Vampire movies, like films about gangsters, are a dime a dozen in Hollywood. They pop up with such frequency that the horrific, yet romantic, image of a vampire has lost much of its original impact. The truth is that despite hundreds of imitators, the definitive vampire movie is still Universal's classic "Dracula". "Interview With the Vampire", which spins its tale as the recollections of a vampire to a reporter (Christian Slater), is neither the best nor the worst of the lot.
The plot unfolds when Lestat (Tom Cruise), a handsome, young vampire, gives a despondent widower named Louis (Brad Pitt) the chance to become immortal. Louis gratefully accepts his offer by drinking blood from the punctured wrist of Lestat. Unfortunately, Louis does not possess Lestat's killer instincts and resorts to feeding on rats and chickens rather than humans. As it turns out, Lestat is unusually malicious even for a vampire and Louis eventually decides to part company with him.
Lestat, however, is able to convince Louis to stay with him by turning a 12-year old girl, whom Louis reluctantly drank from and left for dead, into a fellow vampire. Together, the three form an odd, but loving, family. After 30 years as a vampire the girl begins asking tough questions such as how did she become what she is and why does she still possess the body of a child.
The answers to these questions infuriate her and she devises a plan to get rid of Lestat so that she and Louis can break free of his evil. Although not completely successful, the plan does allow the pair to escape Lestat's clutches. They use their newfound freedom to search the globe for others like themselves. After many years, they finally discover vampires living in Paris. But these vampires are not tolerant of anyone who would kill another of their kind. Only their leader, (Antonio Banderas), is remotely on their side.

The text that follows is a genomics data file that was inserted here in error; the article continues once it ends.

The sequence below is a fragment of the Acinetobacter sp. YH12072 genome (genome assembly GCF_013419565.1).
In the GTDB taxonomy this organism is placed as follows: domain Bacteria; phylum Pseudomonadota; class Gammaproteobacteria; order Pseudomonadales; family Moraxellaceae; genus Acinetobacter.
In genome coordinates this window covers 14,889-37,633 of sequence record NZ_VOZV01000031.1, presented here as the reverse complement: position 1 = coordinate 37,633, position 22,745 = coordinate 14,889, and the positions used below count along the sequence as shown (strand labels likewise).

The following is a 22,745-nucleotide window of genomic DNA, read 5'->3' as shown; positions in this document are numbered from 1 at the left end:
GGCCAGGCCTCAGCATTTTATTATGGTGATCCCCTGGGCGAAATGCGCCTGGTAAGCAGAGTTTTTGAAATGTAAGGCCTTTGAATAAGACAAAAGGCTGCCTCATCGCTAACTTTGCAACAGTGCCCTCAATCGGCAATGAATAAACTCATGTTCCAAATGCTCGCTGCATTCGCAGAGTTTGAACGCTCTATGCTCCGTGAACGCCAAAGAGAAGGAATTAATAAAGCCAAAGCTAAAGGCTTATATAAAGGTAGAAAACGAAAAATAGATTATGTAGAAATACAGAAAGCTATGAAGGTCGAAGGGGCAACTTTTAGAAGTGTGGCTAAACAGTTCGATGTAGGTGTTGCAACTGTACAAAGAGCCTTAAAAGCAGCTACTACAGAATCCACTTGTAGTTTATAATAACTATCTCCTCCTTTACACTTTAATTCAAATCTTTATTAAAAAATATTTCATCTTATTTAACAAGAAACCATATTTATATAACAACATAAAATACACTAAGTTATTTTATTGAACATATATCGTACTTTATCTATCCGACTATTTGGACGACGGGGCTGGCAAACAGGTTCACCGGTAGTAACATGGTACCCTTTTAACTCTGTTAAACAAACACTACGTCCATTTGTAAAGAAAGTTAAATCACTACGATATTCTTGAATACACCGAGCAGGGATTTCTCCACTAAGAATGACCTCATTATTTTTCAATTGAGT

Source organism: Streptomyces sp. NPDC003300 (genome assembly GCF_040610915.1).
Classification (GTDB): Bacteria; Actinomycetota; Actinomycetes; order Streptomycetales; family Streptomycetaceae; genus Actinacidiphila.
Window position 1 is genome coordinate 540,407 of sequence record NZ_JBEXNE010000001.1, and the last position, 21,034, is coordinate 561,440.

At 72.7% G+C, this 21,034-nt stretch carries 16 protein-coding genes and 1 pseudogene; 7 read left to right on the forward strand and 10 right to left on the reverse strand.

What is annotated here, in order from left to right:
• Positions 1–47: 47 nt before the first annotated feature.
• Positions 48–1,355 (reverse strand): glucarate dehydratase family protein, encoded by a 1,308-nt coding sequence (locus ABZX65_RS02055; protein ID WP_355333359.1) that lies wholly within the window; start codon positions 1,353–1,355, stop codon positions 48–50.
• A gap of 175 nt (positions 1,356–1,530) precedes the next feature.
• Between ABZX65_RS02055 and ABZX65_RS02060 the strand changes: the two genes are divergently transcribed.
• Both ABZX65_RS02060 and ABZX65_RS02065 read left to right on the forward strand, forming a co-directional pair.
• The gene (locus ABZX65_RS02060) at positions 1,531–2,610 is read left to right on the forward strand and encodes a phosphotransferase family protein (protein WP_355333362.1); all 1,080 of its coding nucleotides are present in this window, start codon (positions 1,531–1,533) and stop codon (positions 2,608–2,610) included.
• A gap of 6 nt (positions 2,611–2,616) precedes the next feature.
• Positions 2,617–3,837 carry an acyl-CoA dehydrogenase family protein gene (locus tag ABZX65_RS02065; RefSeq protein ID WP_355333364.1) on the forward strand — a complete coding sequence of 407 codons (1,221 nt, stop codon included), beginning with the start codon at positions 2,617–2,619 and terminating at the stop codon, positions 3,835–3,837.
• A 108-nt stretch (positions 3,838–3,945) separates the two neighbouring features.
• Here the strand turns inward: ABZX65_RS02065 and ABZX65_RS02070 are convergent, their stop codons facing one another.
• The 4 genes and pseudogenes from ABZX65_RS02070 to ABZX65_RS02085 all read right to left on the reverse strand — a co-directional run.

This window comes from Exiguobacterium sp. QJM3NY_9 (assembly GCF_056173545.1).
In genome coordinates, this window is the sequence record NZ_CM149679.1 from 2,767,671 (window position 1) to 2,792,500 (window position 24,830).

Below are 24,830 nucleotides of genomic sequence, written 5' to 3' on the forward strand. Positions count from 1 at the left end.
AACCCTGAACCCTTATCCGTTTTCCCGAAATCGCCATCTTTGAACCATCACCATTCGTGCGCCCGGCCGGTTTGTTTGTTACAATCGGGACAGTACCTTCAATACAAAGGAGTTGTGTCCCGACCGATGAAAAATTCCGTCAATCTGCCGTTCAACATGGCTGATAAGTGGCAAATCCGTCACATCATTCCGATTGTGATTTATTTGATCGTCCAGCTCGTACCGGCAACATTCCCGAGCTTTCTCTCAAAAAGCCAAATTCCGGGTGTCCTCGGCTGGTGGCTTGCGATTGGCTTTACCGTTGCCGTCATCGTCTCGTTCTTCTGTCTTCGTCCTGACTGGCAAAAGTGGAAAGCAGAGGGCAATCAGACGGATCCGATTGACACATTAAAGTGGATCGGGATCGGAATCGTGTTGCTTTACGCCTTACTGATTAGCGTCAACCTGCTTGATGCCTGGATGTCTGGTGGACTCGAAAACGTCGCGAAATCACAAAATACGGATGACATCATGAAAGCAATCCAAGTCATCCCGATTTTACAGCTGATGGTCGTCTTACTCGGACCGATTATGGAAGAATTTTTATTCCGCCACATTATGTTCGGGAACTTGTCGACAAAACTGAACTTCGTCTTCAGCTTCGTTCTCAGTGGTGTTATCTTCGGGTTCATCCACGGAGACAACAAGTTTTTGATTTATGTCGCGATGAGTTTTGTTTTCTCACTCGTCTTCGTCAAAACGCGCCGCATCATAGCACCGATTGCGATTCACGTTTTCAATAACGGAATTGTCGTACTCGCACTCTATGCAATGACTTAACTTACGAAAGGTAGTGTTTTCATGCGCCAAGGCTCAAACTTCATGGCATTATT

The film confirms some aspects of vampire lore (sleeping in coffins), refutes parts of it (a wooden stake through the heart is not deadly), and introduces some that may be unfamiliar to audiences (the drinking of blood from a corpse is fatal). The tone of the film is brooding without respite.
Author Anne Rice, upon whose book "Interview With the Vampire" is based, publicly and vehemently denounced the casting of Tom Cruise in the role of the suave vampire Lestat. The film proves that her objections were well-founded. Although Cruise deserves much credit for the effort he obviously put into the role, his trademark smirks and cockiness occasionally surface to mar the performance.